To quote Kehlani, “All I’m trying to say is I thank you.”

It’s been real.

-Bobby Zipp ’18, EIC

Updates to Quoting Policy

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Coming off of election years, national news publications, such as the New York Times, cite issues with campaign offices having tight lips and hesitant hands. The offices revise, redact, and reform quotes to fit a narrative. Journalists have trouble developing stories because of this policy called quote revision, which enables the places and people they report on to manage what they say officially. Stories and reporting tactics are hampered because the honest quotes — the less-than-polished, off-the-cuff words of people — are refined by bureaucracy and management.

Now, the problems for college journalists are not of the same sensitivity or degree as those of national news organizations; they are, however, persistent and ubiquitous on our campuses. At Swarthmore, as a small college community, not only does everyone know each other, but everyone knows what others say. This fact can often cause friction for college papers. Sources understandably want to ensure their images are not marred in the publication of a controversial piece or in the leak of sensitive information. However, these intentions conflict with journalism’s goals of telling honest, well-rounded, and meaningful stories.

Previously, the Phoenix has maintained a de-facto quoting policy through which sources could retract quotes that were once on the record. This policy was meant to serve the campus community. In recent years, however, the policy has had the unintended consequence of limiting writers’ ability to cover stories earnestly and the Phoenix’s ability to report campus events accurately.

As a result, the Phoenix has decided to change its quoting policy, so the campus benefits from better reporting while it maintains access to quotes. The new policy states that sources who had previously provided quotes on the record are expected to be treated as on the record. Retracted quotes will be considered in only extreme cases. Less frank quotes reduce stories’ ability to convey the truth. In the event of an extenuating circumstance, a source may withhold their quotes pending a meeting with Phoenix staff. This is actually not a new policy at the Phoenix; rather, it is the reiteration of our current policy. Certain editors have ventured away from this policy in the name of transparency and dialogue, but these decisions have caused more problems than solutions, and thus we feel compelled to reiterate our original policy. Furthermore, although we will not allow sources to retract or revise their quotes, sources may request for their quotes to be sent to them before publication.

It is also important to clarify the distinctions between information that is considerd “on the record” and “off”. On the record information is information that can be quoted or used toward a piece’s final published form and is attributed to the source. This information is usually obtained over in-person interviews, phone calls, and email correspondence. Off the record information cannot be reported in the final published piece. However, off the record information can be used to motivate further research and find new sources who can provide the same or different information on the record. Once a Phoenix reporter identifies themselves as a reporter to a potential source, all correspondence thereafter is assumed to be on the record unless otherwise specified. Also, a source may be referred to as an anonymous source, pending a meeting with Phoenix staff.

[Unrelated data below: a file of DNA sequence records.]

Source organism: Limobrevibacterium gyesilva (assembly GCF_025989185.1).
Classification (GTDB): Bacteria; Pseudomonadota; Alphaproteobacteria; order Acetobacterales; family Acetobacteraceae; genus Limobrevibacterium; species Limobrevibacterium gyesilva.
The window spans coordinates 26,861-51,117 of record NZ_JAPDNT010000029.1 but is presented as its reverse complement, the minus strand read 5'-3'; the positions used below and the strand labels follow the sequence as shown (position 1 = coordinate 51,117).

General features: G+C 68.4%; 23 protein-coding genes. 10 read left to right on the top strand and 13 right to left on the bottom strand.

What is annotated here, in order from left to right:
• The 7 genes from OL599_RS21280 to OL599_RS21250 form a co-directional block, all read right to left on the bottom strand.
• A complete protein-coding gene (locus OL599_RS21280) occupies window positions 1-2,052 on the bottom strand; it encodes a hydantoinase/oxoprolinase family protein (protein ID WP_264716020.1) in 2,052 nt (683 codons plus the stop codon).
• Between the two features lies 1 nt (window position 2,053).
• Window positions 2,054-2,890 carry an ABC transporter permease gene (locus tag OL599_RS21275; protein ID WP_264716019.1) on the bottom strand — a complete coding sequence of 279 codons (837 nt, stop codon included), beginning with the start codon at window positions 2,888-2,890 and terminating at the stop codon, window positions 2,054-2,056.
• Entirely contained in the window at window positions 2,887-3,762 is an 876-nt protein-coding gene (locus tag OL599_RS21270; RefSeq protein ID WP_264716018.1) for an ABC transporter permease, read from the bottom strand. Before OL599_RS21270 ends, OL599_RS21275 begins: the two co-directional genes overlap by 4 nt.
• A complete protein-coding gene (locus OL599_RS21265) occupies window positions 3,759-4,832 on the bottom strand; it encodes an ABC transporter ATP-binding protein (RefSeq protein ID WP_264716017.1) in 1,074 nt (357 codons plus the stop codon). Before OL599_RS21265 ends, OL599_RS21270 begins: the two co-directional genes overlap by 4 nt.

For reference, this change comes after many other established institutions have made similar policy changes or comments. The New York Times, in addition to other college publications like the Harvard Crimson, holds similar quoting policies in order to avoid these skewed and sterile quotes.

The Phoenix recognizes that we are not the New York Times, and the situations both papers find themselves in are very different. Our change is not because of a concern with “getting the scoop” or catching people in a bad light. Although we do want to hold the college and community accountable, this reasoning is not the root of this policy change. Instead, quote revision prevents dialogue and the exchange of ideas from taking place. Therefore, restating and reaffirming our practices and policies as they were intended to be followed ensures that we are a place of discourse where ideas are offered up for discussion and comparison.

Phoenix forum yields feedback

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You came. You saw. You roasted.

Sort of.

The Phoenix held a forum in Shane Lounge yesterday evening in response to conversations that the editorial board had amongst itself and with members of the wider college community. As we explained in our previous editorial, the Phoenix is making a conscious effort to improve across a number of different areas, including making our paper become and feel like a more inclusive space for all the different voices and experiences that are equally valuable on campus.  We cannot do that without responses and feedback from the campus community.

The aim for the forum was to move our work forward, providing a space for dialogue and discourse to flow freely, and to serve as a valuable learning opportunity for our editorial board. We hoped to understand our weaknesses and our strengths as a publication so that moving forward, we can better serve you, our readership. Though we were only able to connect with a small part of our readership, we came away with substantive recommendations and suggestions that we feel will make our paper a better, more inclusive organization in the coming semesters.